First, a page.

Keepon and Roillo are two robots designed for non-verbal interaction with children. Keepon is shaped approximately like a snowman, with two cameras for eyes and a microphone for a nose. After one bar of music, he starts getting down in his robotic-type fashion. (two videos that need flash are the attraction here)
Monkey Fluids --20th century book and magazine illustrations with new text. ; >
Living With a Dying Baby. "Families can choreograph their child’s very brief life with their family . . . Sometimes they may have a matter of minutes, so they decide beforehand who can hold the baby, who will cut the umbilical cord, who will hold the baby when you know he is going to die."
FosterClub is an online resource for kids in foster care, providing answers, inspiration, even downloadable forms to give to caseworkers, as well as a sister site for older kids.
Ask a Biologist. "We think that kids don't always get the access to real scientific information (or real scientists!) outside of the classroom so we are here to do just that." One of the newest in a line of question-and-answer sites, this one is run by fifty professional scientists and directed toward school kids. Is is possible to clone dinosaurs? Why do I sneeze when I look at the sun? How many mutations do I have? How do polar bears keep their feet warm?
Let's not do that again, okay? Little Miles gets hung up in a cat door. [Quicktime requiring ActiveX] via
Jack's Big Music Show features Nuttin' But Stringz, an extremely talented duo featuring Damien and Tourie Escobar, Julliard-school violinists and brothers who kick out some amazing Hip-hop/R&B tracks. They're most recently featured as an interstitial musical performance on Jack's Big Music Show, my daughter's favorite show on Noggin, a cable channel from Nickelodeon aimed specifically at preschoolers. N.B.S joins other Jack's favorites like Laurie Berkner and the Flaming Lips (who tear up the dance floor with guest singer-songwriter Steve Burns, who you may or may not remember as Steve from Blue's Clues). You don't have to be a preschooler to enjoy the show or the music. N.B.S., in particular, were recently featured on the Tonight Show with Jay Leno, the Ellen Show, as well as making an appearance at the Apollo Theater. Amazon has some listen links if you want to check them out. The track featured on Noggin is "Thunder".
Kids today. They have no sense of shame. They have no sense of privacy. They are show-offs, fame whores, pornographic little loons who post their diaries, their phone numbers, their stupid poetry—for God’s sake, their dirty photos!—online. They have virtual friends instead of real ones. They talk in illiterate instant messages. They are interested only in attention—and yet they have zero attention span, flitting like hummingbirds from one virtual stage to another.So goes the common wisdom but things in fact are more complex.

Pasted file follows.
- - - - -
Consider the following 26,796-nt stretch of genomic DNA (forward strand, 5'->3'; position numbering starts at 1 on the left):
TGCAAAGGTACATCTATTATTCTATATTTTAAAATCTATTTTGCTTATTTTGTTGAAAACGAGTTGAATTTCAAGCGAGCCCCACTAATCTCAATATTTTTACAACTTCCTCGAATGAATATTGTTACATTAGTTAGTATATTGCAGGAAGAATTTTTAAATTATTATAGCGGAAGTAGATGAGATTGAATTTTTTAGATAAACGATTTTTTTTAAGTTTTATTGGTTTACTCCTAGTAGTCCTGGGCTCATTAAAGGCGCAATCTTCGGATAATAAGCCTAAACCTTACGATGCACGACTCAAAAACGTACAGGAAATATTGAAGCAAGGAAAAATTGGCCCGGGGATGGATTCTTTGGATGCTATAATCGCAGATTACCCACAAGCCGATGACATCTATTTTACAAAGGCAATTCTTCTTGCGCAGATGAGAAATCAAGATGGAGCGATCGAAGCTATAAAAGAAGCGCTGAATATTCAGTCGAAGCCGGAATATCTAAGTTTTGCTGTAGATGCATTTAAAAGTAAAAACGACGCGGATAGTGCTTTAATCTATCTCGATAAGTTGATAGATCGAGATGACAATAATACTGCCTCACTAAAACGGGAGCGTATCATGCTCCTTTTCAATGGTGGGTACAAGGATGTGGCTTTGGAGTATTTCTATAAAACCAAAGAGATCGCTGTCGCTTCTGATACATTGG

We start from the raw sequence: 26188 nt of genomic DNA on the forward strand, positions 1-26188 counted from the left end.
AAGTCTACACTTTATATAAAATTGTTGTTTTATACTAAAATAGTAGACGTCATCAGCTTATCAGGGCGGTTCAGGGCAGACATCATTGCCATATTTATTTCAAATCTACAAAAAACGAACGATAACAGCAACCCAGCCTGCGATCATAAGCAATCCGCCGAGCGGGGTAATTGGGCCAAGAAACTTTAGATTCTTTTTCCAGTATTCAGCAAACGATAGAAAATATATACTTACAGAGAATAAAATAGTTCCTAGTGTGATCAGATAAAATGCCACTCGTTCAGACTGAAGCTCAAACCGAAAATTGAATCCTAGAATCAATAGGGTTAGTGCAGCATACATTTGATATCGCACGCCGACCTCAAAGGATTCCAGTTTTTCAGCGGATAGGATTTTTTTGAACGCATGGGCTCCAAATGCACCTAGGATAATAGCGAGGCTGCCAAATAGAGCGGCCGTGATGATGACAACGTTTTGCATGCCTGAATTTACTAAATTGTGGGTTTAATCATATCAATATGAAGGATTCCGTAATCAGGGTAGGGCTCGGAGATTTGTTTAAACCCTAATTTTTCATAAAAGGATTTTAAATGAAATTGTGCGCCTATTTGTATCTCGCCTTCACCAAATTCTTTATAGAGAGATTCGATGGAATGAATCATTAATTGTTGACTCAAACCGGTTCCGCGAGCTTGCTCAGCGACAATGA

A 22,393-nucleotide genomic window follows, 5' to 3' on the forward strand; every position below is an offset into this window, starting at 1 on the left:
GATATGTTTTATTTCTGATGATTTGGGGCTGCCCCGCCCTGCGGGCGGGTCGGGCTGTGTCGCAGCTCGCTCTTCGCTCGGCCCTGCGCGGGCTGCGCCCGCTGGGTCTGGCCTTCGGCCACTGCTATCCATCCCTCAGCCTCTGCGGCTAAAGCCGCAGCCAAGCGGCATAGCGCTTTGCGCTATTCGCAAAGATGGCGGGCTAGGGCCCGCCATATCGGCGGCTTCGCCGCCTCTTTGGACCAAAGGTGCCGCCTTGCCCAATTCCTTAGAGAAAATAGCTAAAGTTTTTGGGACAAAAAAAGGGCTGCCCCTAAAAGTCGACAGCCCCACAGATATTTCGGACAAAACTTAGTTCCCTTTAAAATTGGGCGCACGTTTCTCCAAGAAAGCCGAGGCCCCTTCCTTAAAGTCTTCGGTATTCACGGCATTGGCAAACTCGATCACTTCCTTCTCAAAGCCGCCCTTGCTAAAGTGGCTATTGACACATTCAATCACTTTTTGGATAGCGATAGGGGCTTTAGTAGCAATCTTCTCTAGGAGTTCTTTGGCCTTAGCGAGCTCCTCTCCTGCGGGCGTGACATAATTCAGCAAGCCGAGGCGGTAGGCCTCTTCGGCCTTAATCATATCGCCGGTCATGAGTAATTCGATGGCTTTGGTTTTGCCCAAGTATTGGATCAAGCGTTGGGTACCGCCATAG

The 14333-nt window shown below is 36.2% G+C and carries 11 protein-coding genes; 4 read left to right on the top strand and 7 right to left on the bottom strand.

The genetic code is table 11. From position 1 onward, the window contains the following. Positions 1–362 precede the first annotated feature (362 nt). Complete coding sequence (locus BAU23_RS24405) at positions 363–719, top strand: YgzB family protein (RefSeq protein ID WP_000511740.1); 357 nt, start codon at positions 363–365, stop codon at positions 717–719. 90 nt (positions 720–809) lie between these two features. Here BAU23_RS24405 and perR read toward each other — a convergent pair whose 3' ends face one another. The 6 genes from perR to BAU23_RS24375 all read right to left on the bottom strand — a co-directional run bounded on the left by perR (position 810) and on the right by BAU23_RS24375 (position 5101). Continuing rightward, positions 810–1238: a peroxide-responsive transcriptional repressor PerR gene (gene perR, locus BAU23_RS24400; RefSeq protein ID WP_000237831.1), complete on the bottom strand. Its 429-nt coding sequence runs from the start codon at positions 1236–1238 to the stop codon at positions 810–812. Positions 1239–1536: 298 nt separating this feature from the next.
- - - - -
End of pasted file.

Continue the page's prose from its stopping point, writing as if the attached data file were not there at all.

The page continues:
"All families in OECD countries today are aware that childhood is being reshaped by forces whose mainspring is not necessarily the best interests of the child."
How does your country measure up as a place to raise kids? It turns out that growing up in the UK is a bleaker experience than in any other wealthy country. UNICEF studied all the wealthiest nations (full report PDF here), and the US and UK came in at the bottom on almost all indicators (material wellbeing, health and safety, education, family and peer relationships, behaviours and risks, and the subjective feelings of kids and teens themselves ). Doing best for kids were the Netherlands, Sweden, Denmark and Finland. It turns out that GDP and material wealth alone does not ensure healthier or happier or more well-educated kids--the Czech Republic scored very well despite being one of the poorest nations surveyed.
A Day in the Life (nsfw, youtube, two minutes of your life you can't have back)
So cute, I could just eat 'em right up! (pdf) Nothing's better for teaching your kids than a good activity book. Perhaps you prefer turkey or fish to veal. Before your delicious meal, practice food safety. And after, remember the importance of dental hygiene.
In 1982, ten-year old Samantha Smith from Maine wrote a letter to Yuri Andropov asking whether there was going to be a nuclear war. Andropov responded, and Samantha accepted his invitation to stay at a Russian pioneer camp with Soviet children. Tragically, within the following two years both the young Samantha and Secretary Andropov passed away. (wmv)
Hey kids! Ever wanted a page about rabies just for you? Well now you have it!
Attention all precociously edgy kids: Have you bought your costume yet?
Your parents may insist on insist on something a bit tamer...
Your parents may insist on insist on something a bit tamer...
1970s toy commercials. From an era when things were more fun, cool, and fresh. Whether you were a hipster or a genius type, there was some creative and smart toy to be had. Many toys were educational and prepared you for the vicissitudes of adulthood. (YouTube alert!)
The politically incorrect alphabet: an alphabet using only subjects that, while they might have been unremarked a few decades ago, are now outside acceptable usage. But only just. (mildly nsfw)